11333 Incorporated v. Certain Underwriters at Lloyd's, London et al

Filing 43

ORDER that Defendants' Motion to Dismiss First Amended Complaint (Doc. 32 ) is denied. See order for complete details. Signed by Judge Neil V. Wake on 4/9/15. (NKS)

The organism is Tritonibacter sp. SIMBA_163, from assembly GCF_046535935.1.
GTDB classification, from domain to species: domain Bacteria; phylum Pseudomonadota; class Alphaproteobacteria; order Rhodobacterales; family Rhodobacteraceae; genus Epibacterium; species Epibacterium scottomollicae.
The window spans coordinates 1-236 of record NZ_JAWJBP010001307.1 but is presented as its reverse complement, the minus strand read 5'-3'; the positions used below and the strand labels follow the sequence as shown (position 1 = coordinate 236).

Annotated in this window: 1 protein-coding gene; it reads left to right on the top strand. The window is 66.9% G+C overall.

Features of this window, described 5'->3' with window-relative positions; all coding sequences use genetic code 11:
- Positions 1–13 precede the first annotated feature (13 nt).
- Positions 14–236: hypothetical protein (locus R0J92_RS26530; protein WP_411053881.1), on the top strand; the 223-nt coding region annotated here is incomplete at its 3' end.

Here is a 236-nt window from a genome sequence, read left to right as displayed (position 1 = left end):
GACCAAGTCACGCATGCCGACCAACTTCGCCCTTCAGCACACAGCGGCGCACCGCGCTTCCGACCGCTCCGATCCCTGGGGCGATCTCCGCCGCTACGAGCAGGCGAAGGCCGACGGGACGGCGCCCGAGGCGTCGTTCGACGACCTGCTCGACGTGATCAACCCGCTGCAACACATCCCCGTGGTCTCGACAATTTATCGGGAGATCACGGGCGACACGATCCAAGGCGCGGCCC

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1 WO 2 3 4 5 6 IN THE UNITED STATES DISTRICT COURT 7 FOR THE DISTRICT OF ARIZONA 8 9 11333 Incorporated, No. CV-14-02001-PHX-NVW Plaintiff, 10 11 v. 12 ORDER Certain Underwriters at Lloyd's, London, et al., 13 Defendants. 14 Before the Court is Defendants’ Motion to Dismiss First Amended Complaint 15 16 (Doc. 32). For the reasons that follow, the Motion will be denied. 17 18 I. FACTUAL ALLEGATIONS AND POLICY LANGUAGE 19 On May 15, 2003, Plaintiff 11333, Inc., f/k/a/ Investors Mortgage Holdings, Inc., 20 became the “exclusive manager” of IMH Secured Loan Fund, LLC (“the Fund”). (Doc. 21 23 at 2-3.) In that capacity, Plaintiff was responsible for servicing the Fund’s loans, 22 managing, operating and developing the Fund’s properties, and purchasing liability and 23 other insurance on those properties. (Id. at 3.) According to Plaintiff, it “had a fiduciary 24 responsibility for the safekeeping and use of all of the Fund’s assets and funds.” (Id.) 25 Plaintiff hired Defendant HUB International Insurance Services, Inc. (“HUB”) to assist in 26 buying mortgage bankers/brokers insurance for Plaintiff. (Id. at 1-3.) HUB obtained a 27 policy from Defendants Underwriters at Lloyd’s, London (“Underwriters”), which are 28 “not an insurer, but a marketplace where various underwriters agree to underwrite 1 portions of a particular risk.” (Doc. 34 at 4 n.1; Doc. 23 at 1, 3.) That initial policy, 2 which had an effective date of May 23, 2007, was renewed on June 25, 2008, with a 3 “Certificate Period” covering June 22, 2008, through June 22, 2009. (Doc. 23 at 3; Doc. 4 33-1 at 5.) 5 Underwriters “undert[ook] and agree[d] to indemnify the Insured” for: Under Insuring Agreement 11.1 of the renewed policy (“Policy”), 6 Insuring Agreement (11) – Mortgage Errors and Omissions 7 (11.1) Mortgagee Interest 8 11 Loss to the Insured’s mortgagee interest in real property or to an Investor’s interest in real property on whose behalf the Insured is servicing a mortgage, which loss is discovered by the Insured during the Certificate Period, provided that such loss is a direct result of an error or negligent omission on the part of the Insured or its Designated Agent in failing to obtain or maintain 12 (i) Fire and Extended Coverage insurance, or 13 (ii) Homeowner’s Insurance, or 14 (iii) Mortgage Redemption Life insurance, Accident and Health insurance, or Accidental Death and Dismemberment insurance, or (iv) Flood insurance covering real property located in special flood hazard areas (where flood insurance has been made available under the provisions of the National Flood Insurance Reform Act of 1994 and any amendments thereto) 9 10 15 16 17 18 if, by reason of such error or negligent omission, at the time of the loss there is no such insurance in force or such insurance in force is inadequate as to amount or such insurance in force fails to contain a mortgagee clause. 19 20 Mortgagee Interest is further extended to include ownership interest in real property obtained through foreclosure or by receipt of deed in lieu of foreclosure but in respect of (i), (ii) and (iv) above. 21 22 (Doc. 33-1 at 17-18 (emphasis added).) 23 Underwriters also undertook to indemnify Plaintiff for: Pursuant to Insuring Agreement 11.6(ii), 24 (11.6) Insurance Requirement Errors and Omissions 25 ... 26 27 28 (ii) Loss to the Insured’s Mortgagee interest or Owner interest, including when acting as a mortgage servicing agent or in a legal fiduciary capacity, in real property, which loss was discovered by the Insured during the Certificate Period by reason of physical loss or damage to said real property directly caused by those perils covered under Fire -2- 1 and Extended Coverage Insurance or Flood Insurance in such amount as is required to be insured by the mortgagor to comply with the National Flood Insurance Reform Act of 1994 or any amendments thereto, provided that such loss to the Insured’s interest is a direct result of 2 3 4 (a) the non-existence or inadequacy as to amount of such insurance[.] 5 6 7 8 9 10 11 12 13 14 (Id. at 20 (emphasis added).) At oral argument, counsel for Plaintiff characterized Insuring Agreements 11.1 and 11.6(ii), both of which provide first-party coverage, as functionally identical for the purposes of this Motion. Counsel for Underwriters did not disagree with this assessment. Two further provisions of the Policy are relevant to this dispute. The first, contained in Condition 5-7, concerns notice to Underwriters: (7) Notice/Proof – Legal Proceedings Against Underwriter Condition applicable to Parts A and B of this Certificate (i) 15 16 ... 17 (vii) At the earliest practicable moment, not to exceed 60 days, after discovery of loss, the Insured shall give the Underwriters notice thereof. 18 19 20 21 22 23 24 25 26 27 28 Special Condition Applicable to 1 – INSURING AGREEMENTS (11) (11.1): It is agreed that, as a condition precedent to the rights to recover under 1 – INSURING AGREEMENTS (11) (11.1), the Insured shall give written notice of the discovery of the loss at the earliest practicable moment and in no event later than sixty (60) days after discovery. The written notice shall provide full particulars including the identity of the person(s) responsible for the loss, the circumstances surrounding the loss, the amount of the loss and any other information which the Insured may so possess. (viii) Special Condition Applicable to 1 – INSURING AGREEMENTS (11)(11.2), (11.3), (11.4), (11.5), (11.6) and (12): It is agreed that, as a condition precedent to its right to recover under 1 – INSURING AGREEMENTS (11)(11.2), (11.3), (11.4), (11.5), (11.6) and (12) of this Certificate, the Insured shall give written notice of any Claim made against the Insured at the earliest practicable moment but in no event later than sixty (60) days following the date such Claim is made. The written notice shall provide full particulars including the identity of the persons bringing the Claim, the identity of the person(s) responsible for the loss, the -3- 1 circumstances surrounding the loss, the amount of the loss and any other information which the Insured may so possess. 2 If during the Certificate Period the Insured becomes first aware of any error or negligent omission under 1 – INSURING AGREEMENTS (11)(11.1), (11.2), (11.3), (11.4), (11.5) or (11.6) before any Claim is made against the Insured but which could be reasonably anticipated to result in a Claim against the Insured, then the Insured shall give written notice at the earliest practicable moment but in no event later than sixty (60) days following the date the Insured becomes first aware of such error or negligent omission. . . . 3 4 5 6 7 8 (Id. at 41-42.) The second relevant provision, Condition 5-7(iv) of the Policy, reads as 9 follows: 10 11 12 Legal proceedings for the recovery of any loss hereunder shall not be brought prior to the expiration of 60 days after the original proof of loss is filed with the Underwriters or after the expiration of 24 months from the discovery of such loss. (Id. at 41.) 13 In April 2006, the Fund made a loan to Avocet Oceanfront Villas, LP for 14 development of a 146-acre property (“Property”) in Galveston County, Texas. (Doc. 23 15 at 4.) Avocet’s insurance on the Property lapsed in December 2007, and on April 8, 16 2008, the Fund foreclosed on the Property after Avocet defaulted on its loan. (Id.) As 17 the Fund’s manager, Plaintiff assumed responsibility for managing and purchasing 18 insurance for the Property, which is located in an area subject to the National Flood 19 Insurance Reform Act of 1994. (Id.) Plaintiff failed to purchase fire and extended 20 coverage insurance or flood insurance for the Property, and on September 13, 2008, the 21 Property was badly damaged by Hurricane Ike. (Id.) Plaintiff became aware of the 22 damage by March 2009—i.e., during the Policy’s Certificate Period—and asked HUB 23 whether losses to the Property were covered by any of Plaintiff’s insurance policies. (Id. 24 at 4-5.) HUB informed Plaintiff that they were not. (Id. at 5.) 25 For the first time in its Response, Plaintiff alleges that in June 2010, “the Fund 26 became a corporation and purchased Plaintiff as a wholly owned subsidiary.” (Doc. 34 at 27 4.) Around the same time, the Fund purchased an omissions policy (“Fund Policy”) from 28 a number of underwriters of Lloyd’s, London—“[s]ome, but not all, of [whom] -4- 1 underwrote Plaintiff’s policy”—that listed Plaintiff as an additional insured. (Id. & n.1.) 2 Based on the Fund Policy, the Fund submitted a claim to its own underwriters, seeking 3 compensation for Plaintiff’s failure to obtain insurance on the Property. (Id.) The Fund’s 4 underwriters initially indicated to the Fund that the Fund Policy “potentially could afford 5 coverage for this matter.” (Id.) But when payment was not forthcoming after two years, 6 the Fund sued to recover on the Fund Policy. (Id.) The court—it is not clear from the 7 Response in which court the action was brought—“ultimately granted summary judgment 8 to the Fund’s underwriters on the ground that Plaintiff . . . discovered the loss before the 9 policy period.” (Id. at 4-5.) 10 On December 20, 2013, Plaintiff notified Underwriters’ counsel in a separate 11 action that it was seeking recovery under the Policy for its negligent failure to obtain the 12 necessary insurance on the Property. (Doc. 23 at 6.) At counsel’s request, Plaintiff sent 13 notice to Underwriters’ official London address on January 17, 2014; three months later, 14 on March 28, 2014, Underwriters informed Plaintiff that they were denying coverage. 15 (Id.) It is not clear under which Insuring Agreement Plaintiff filed its claim, but at oral 16 argument Plaintiff’s counsel expressed his view that both 11.1 and 11.6(ii) provide 17 coverage. 18 Plaintiff brought this action on September 10, 2014. (Doc. 1.) The First Amended 19 Complaint, filed December 11, 2014, requests actual, consequential, statutory, incidental 20 and punitive damages from Underwriters and HUB on eight causes of action, including 21 breach of contract, breach of the duty of good faith and fair dealing, negligence, and 22 professional negligence. (Doc. 23 at 7-11.) Pursuant to Rule 12(b)(6) of the Federal 23 Rules of Civil Procedure, this Motion seeks dismissal of Plaintiff’s First Amended 24 Complaint as to Underwriters on the grounds that (1) Plaintiff failed to provide 25 Underwriters notice of its claim within sixty days of discovering its loss, as required by 26 the Policy, and (2) Plaintiff did not file this action within the contractual two-year 27 limitations period. 28 -5- 1 II. LEGAL STANDARD 2 Dismissal for failure to state a claim upon which relief can be granted under Rule 3 12(b)(6) can be based on “the lack of a cognizable legal theory” or “the absence of 4 sufficient facts alleged under a cognizable legal theory.” Balistreri v. Pacifica Police 5 Dep’t, 901 F.2d 696, 699 (9th Cir. 1990). A complaint need include “only enough facts 6 to state a claim for relief that is plausible on its face.” Bell Atlantic Corp. v. Twombly, 7 550 U.S. 544, 570 (2007). On such a motion, all allegations of material fact are assumed 8 to be true and are construed in the light most favorable to the non-moving party. Cousins 9 v. Lockyer, 568 F.3d 1063, 1067 (9th Cir. 2009). To show that the plaintiff is entitled to 10 relief, the complaint must permit the court to infer more than the mere possibility of 11 misconduct. Ashcroft v. Iqbal, 556 U.S. 662, 678 (2009). If the plaintiff’s pleadings fall 12 short of this standard, dismissal is appropriate. 13 14 III. ANALYSIS 15 A. 16 The parties agree that Plaintiff discovered the damage to the Property within the 17 Certificate Period (the policy period) and notified Underwriters of its claim beyond the 18 Certificate Period and more than sixty days after discovering the loss. Nevertheless, 19 Plaintiff contends that under governing Arizona insurance law, it is excused from the 20 sixty-day notice requirement unless Underwriters were prejudiced by the delay. 21 Underwriters respond that the Policy is a “claims-made” policy and therefore not subject 22 to the “notice-prejudice” rule. Some background on Arizona insurance law is helpful. 23 24 25 26 27 28 The Notice-Prejudice Rule Applies to This Coverage Arizona law generally distinguishes between occurrence and claims-made insurance: An ‘occurrence’ policy of professional liability insurance covers an act or omission that occurs within the policy period, regardless of the date of discovery or the date the claim is made or asserted. This type of policy requires that notice be given to the insurer ‘within a specified time after the insured event.’ Because injuries from professional malpractice claims may not manifest themselves for years after the occurrence policy has expired, -6- 1 2 however, an exposure time, or a ‘tail,’ is created. A tail is the time lapse between the date of the negligent act or omission and the time when a claim is made. 3 4 5 6 7 8 9 10 11 12 13 [O]ccurrence policies with a ‘tail’ that extends beyond the policy period are historically associated with certain difficulties. One problem with occurrence policies is that the insurer cannot calculate the premium for the risk with any certainty. The insurer must compute premiums for occurrence professional liability policies at current rates while claims must be resolved at market rates, sometimes long after the premiums have been paid. Another difficulty with occurrence policies is that when professional negligence continues over a period of time, and an insured changes from one occurrence carrier to another, uncertainty exists about which insurer will provide coverage. Thoracic Cardiovascular Assocs. v. St. Paul Fire & Marine Ins. Co., 181 Ariz. 449, 452, 891 P.2d 916, 919 (Ct. App. 1994) (citations omitted). Given these difficulties, insurers have largely shifted to “claims-made” policies, which allow insurers to “underwrite a risk and calculate premiums with greater certainty.” Id. at 453, 891 P.2d at 920. 14 15 16 17 18 19 20 21 22 23 24 25 26 27 28 The ‘claims made’ policy differs from an ‘occurrence’ policy in several important aspects. Because it triggers coverage, transmittal of the notice of the claim to the insurer is the most important aspect of the claims made policy. A claims made policy extends coverage if the negligent or omitted act is discovered and brought to the attention of the insurer within the policy term. The timing of the making of the claim in such policies stands in equal importance with the error or omission as the insured event. Notice to the insurer of a claim made against the insured is generally required to be given during the policy period or within a specified amount of time after the policy period. The essence, then, of a claims-made policy is notice to the carrier within the policy period. Id. (emphasis in original) (citations and internal quotation marks omitted). One may sometimes obtain through claims-made insurance the same effective coverage available under occurrence policies, by renewing the claims-made policy over time. When one chooses to have no coverage for future occurrences or ceases doing business, so that no future acts could give rise to liability, one can often buy extended reporting coverage, even indefinite extended reporting. Over the long run, the difference between the two kinds of insurance is in the pricing and how long the insured must carry -7- 1 it. The insurer obtains additional premiums for extended coverage, priced as the insurer 2 then sees fit. In occurrence policies, the insured pays the premium at the beginning and 3 does not pay again for extended reporting coverage. In claims-made policies, the time for 4 reporting the claim defines the risk the insurer undertakes for the premium for that 5 period. That risk may be renewed and re-priced over time. 6 The two kinds of policies also differ in the defenses an insurer may raise. With 7 respect to occurrence policies, “an insurance company is not relieved of its contractual 8 liability because of the insured’s failure to give notice unless it can show that it has been 9 prejudiced thereby.” Lindus v. N. Ins. Co., 103 Ariz. 160, 164, 438 P.2d 311, 315 (1968). 10 “Insurance policies are invariably prepared by the insurer,” the Arizona Supreme Court 11 has explained, “and are therefore construed most strongly against it, and especially so 12 when an alleged forfeiture for failure on the part of the insured to perform a condition 13 subsequent is concerned.” Watson v. Ocean Accident & Guar. Corp., 28 Ariz. 573, 579, 14 238 P. 338, 340 (1925). Requiring the insurer to show prejudice is appropriate because 15 “the failure to make proof in the time required thereby merely postpones the time of 16 bringing suit.” Id. For occurrence policies, “the burden of proving prejudice is on the 17 insurance company.” Lindus, 103 Ariz. at 164, 438 P.2d at 315. The notice-prejudice 18 rule applies to occurrence policies even when those policies contain “express policy 19 provision[s] providing a specific penalty for failure to give such notice.” Md. Cas. Co. v. 20 Clements, 15 Ariz. App. 216, 222, 487 P.2d 437, 443 (Ct. App. 1971). 21 But the notice-prejudice dispensation for late notice does not apply in claims-made 22 insurance because the role of notice to the insurer is fundamentally different in the two 23 types of policies: 24 25 26 27 28 If a court were to allow an extension of reporting time after the end of the policy period, such is tantamount to an extension of coverage to the insured gratis, something for which the insurer has not bargained. This extension of coverage, by the court, so very different from a mere condition of the policy, in effect rewrites the contract between the two parties. This we cannot and will not do. -8- 1 Sletten v. St. Paul Fire & Marine Ins. Co., 161 Ariz. 595, 597, 780 P.2d 428, 430 (Ct. 2 App. 1989) (quoting Gulf Ins. Co. v. Dolan, Fertig & Curtis, 433 So. 2d 512, 515-16 3 (Fla. 1983)) (italics in Sletten and Dolan). The effect of this extension of coverage, the 4 Sletten court explained, “would be to convert claims-made policies into occurrence 5 policies. In the absence of actual prejudice from late reporting, which also defeats 6 coverage under an occurrence policy, all negligence during the policy period would be 7 covered.” Id.; accord Thoracic, 181 Ariz. at 454-55, 891 P.2d at 921-22. 8 Plaintiff’s Policy is not an occurrence policy, as it does not extend coverage to all 9 acts or omissions that occur during the policy period. But neither is it a claims-made 10 policy. “Notice to the insurer of a claim made against the insured” defines a claims-made 11 policy and the risk an insurer undertakes. Thoracic, 181 Ariz. at 453, 891 P.2d at 920. 12 Coverage under the Policy turns on discovery within the policy period of a loss to real 13 property for which Plaintiff negligently failed to obtain insurance, not on when Plaintiff’s 14 loss is reported to the insurer. The risk is limited by when the insured discovered the 15 loss—which is similar to, but not exactly the same as, limiting the risk to what is reported 16 to the insurer within the policy period. Like a claims-made policy, the Policy has a 17 defining, strict measure of coverage, which cannot be extended by lack of prejudice. But 18 the measure is discovery, not reporting, and that measure was satisfied here. 19 If one wanted a label for this kind of policy, it is hard to think of a better word 20 than “discovery” policy. 21 already applied that label to a different kind of policy, a subset of claims-made policies.1 Unfortunately, some cases, including Arizona cases, have 22 23 24 25 26 27 28 1 The Sletten court labeled “persuasive” the following statement about some claims-made policies from the Florida Supreme Court’s Dolan opinion: “Coverage depends on the claim being made and reported to the insurer during the policy period. Claims-made or discovery policies are essentially reporting policies.” 161 Ariz. at 597, 780 P.2d at 430 (emphasis in Dolan and Sletten). “In a discovery policy,” the Court of Appeals has explained, “the coverage is effective if the negligent or omitted act is discovered and brought to the attention of the insurance company during the period of the policy, no matter when the act occurred.” Mission Ins. Co. v. Nethers, 119 Ariz. 405, 407, 581 P.2d 250, 252 (Ct. App. 1978) (emphasis added) (citing Samuel N. Zarpas, Inc. v. Morrow, 215 F. Supp. 887 (D.N.J. 1963)). Whatever those courts mean by this usage, the category plainly requires reporting the claim, not just discovering it, within the policy period. So this Policy is not a “discovery” policy within that usage. -9- 1 To try now to reclaim that label for policies like Plaintiff’s would only add to the 2 confusion caused by courts that use “discovery policy” to require something more than 3 discovery during the policy period. But arbitrary labels do not matter in the law. The 4 Policy defines its risk by when the insured discovers the loss, not by when he reports it. 5 Discovery by the insured, not notice to the insurer, is the event that cannot be extended 6 beyond the policy period, regardless of lack of prejudice. Underwriters’ effort to label 7 this a claims-made policy, and thereby bar consideration of prejudice, strains the 8 language of the Policy. 9 Other portions of the Policy confirm that the coverage in Insuring Agreements 10 11.1 and 11.6(ii) is not claims-made. The Professional Indemnity section, which the 11 parties struck out, limited coverage to claims “first made against the Insured or Insured 12 Person during the Certificate Period or an Extended Reporting Period and reported to 13 Underwriters within the time period specified by the Certificate.” (Doc. 33-1 at 22.) 14 This is typical claims-made language. The text of the Professional Indemnity provision 15 shows that Underwriters knew how to write claims-made insurance when they wanted to. 16 But Insuring Agreements 11.1 and 11.6(ii) conspicuously left out any reference to 17 reporting the claim within the Certificate Period. 18 The requirement that Plaintiff provide notice at the earliest practicable moment, 19 and in no event later than sixty days after discovery, does not measure the risk 20 Underwriters assumed in the Insuring Agreements, as reporting requirements in claims- 21 made policies do. Rather, like reporting requirements in occurrence policies, the sixty- 22 day rule is meant to assist in processing claims. This purpose is evident from the rule’s 23 placement among other promises in aid of processing, such as Conditions 5-7(ii) and 5- 24 7(iii), which relate to furnishing proper proof of loss. (See id. at 41.) Indeed, in addition 25 to mandating notice within sixty days, Conditions 5-7(vii) and 5-7(viii) also describe the 26 information that any notice of loss must contain. Breach of such promises without harm 27 to the insurer does not justify denying coverage. See Clements, 15 Ariz. App. at 222, 487 28 P.2d at 443 (holding that “the alleged untimely filing by plaintiffs of the proofs of loss - 10 - 1 does not operate to release [the insurer] from liability under its policy” absent “evidence 2 that the failure to make a timely showing of loss was prejudicial to the insurer”). The 3 description of sixty-day notice as a “condition precedent” does not alter this conclusion. 4 See Lindus, 103 Ariz. at 164-65, 438 P.2d at 315-16 (applying notice-prejudice rule 5 where “notice [was] made an express condition precedent to liability under the policies”). 6 The language of the Policy is clear enough, and it does not write claims-made 7 insurance or otherwise exclude the notice-prejudice rule. 8 recourse to the rule of ambiguity in insurance policies. But if the Policy were ambiguous, 9 Plaintiff would prevail under that rule as well. When a provision in an insurance contract 10 “appears ambiguous, we interpret it by looking to legislative goals, social policy, and the 11 transaction as a whole. We construe the clause against the insurer, however, if ambiguity 12 remains after we apply those interpretive guides.” Wilshire Ins. Co. v. S.A., 224 Ariz. 97, 13 99, 227 P.3d 504, 506 (Ct. App. 2010) (citation and internal quotation marks omitted). 14 This is so even without Underwriters will have an opportunity after discovery to show that they were 15 prejudiced by Plaintiff’s late notice. 16 Complaint states a claim upon which relief can be granted. 17 18 19 20 21 22 23 24 25 26 27 B. For now, however, Plaintiff’s First Amended The 24-Month Contractual Limitations Period Is Also Subject to the Prejudice Rule for Lateness Underwriters argue this action is untimely under Condition 7(iv) of the Policy, which prohibits bringing legal proceedings to recover a loss “after the expiration of 24 months from the discovery of such loss.” Underwriters ground this contention in Arizona Revised Statutes § 20-1115(A)(3), which prohibits policy terms: Limiting the time within which an action may be brought to a period of less than two years from the time the cause of action accrues in connection with all insurances other than property and marine and transportation insurances. In property and marine and transportation policies such time shall be one year from the date of occurrence of the event resulting in the loss except that an insurer may extend such limitation beyond one year in its policy provisions. 28 - 11 - 1 The coverage for loss “to the Insured’s mortgagee interest in real property or to an 2 Investor’s interest in real property on whose behalf the Insured is servicing a mortgage” 3 may be a “property policy” within the meaning of § 20-1115(A)(3). See Adams v. N. Ins. 4 Co., 16 Ariz. App. 337, 339, 493 P.2d 504, 506 (Ct. App. 1972) (holding that plaintiff’s 5 policy was a “property policy” where her “complaint allege[d] that she ha[d] ‘sustained a 6 property loss’” and she was “suing under the property loss portion of the policy”). 7 Although the Policy also insures for other kinds of losses as well, a “policy purporting to 8 be entire may be divisible and severable where it covers several different kinds of risks.” 9 Id. (citation omitted). Therefore, Plaintiff’s action may be governed by the second, not 10 the first, sentence of § 20-1115(A)(3), and the limitations period may run “from the date 11 of occurrence of the event resulting in the loss,” rather than from the date on which 12 Plaintiff’s causes of action accrued. 13 Either way, a contractually agreed limitations period permitted by § 20- 14 1115(A)(3) is not absolute. An “insurer may be estopped from raising a defense based 15 upon such an adhesive clause where the enforcement of the clause would work an unjust 16 forfeiture. The key factor in the determination of this issue is the question of whether the 17 insurer has shown prejudice by reason of the delay in filing suit.” 18 Transamerica Ins. Co., 133 Ariz. 139, 146, 650 P.2d 441, 448 (1982). Often in the 19 modern insurance industry, a policy’s “limitation clause, notice of loss clause, proof of 20 loss clause, together with the cooperation clause, are all adhesive in nature and are the 21 result of neither choice nor negotiation.” Id. Where these “conditions do no more than 22 provide a trap for the unwary, the insurer will be estopped to raise them. We thereby 23 grant the consumer his reasonable expectation that coverage will not be defeated by the 24 existence of provisions which were not negotiated and in the ordinary case are unknown 25 to the insured.” Id. But this principle is “applicable only to those situations in which the 26 terms and conditions of the policy have not been truly negotiated by the parties. In those 27 insurance agreements in which the parties have bargained or had the opportunity to 28 - 12 - Zuckerman v. 1 bargain for the entire contract, ordinary rules of contractual construction should continue 2 to be applied.” Id. 3 Underwriters’ limitations defense therefore turns on the extent to which the Policy 4 was negotiated at arms’ length and whether Underwriters would suffer prejudice from the 5 late claim. These matters do not appear on the face of the First Amended Complaint. 6 They cannot prevent the First Amended Complaint from stating a claim upon which relief 7 can be granted. 8 9 10 IT IS THEREFORE ORDERED that Defendants’ Motion to Dismiss First Amended Complaint (Doc. 32) is denied. Dated this 9th day of April, 2015. 11 12 13 14 15 16 17 18 19 20 21 22 23 24 25 26 27 28 - 13 -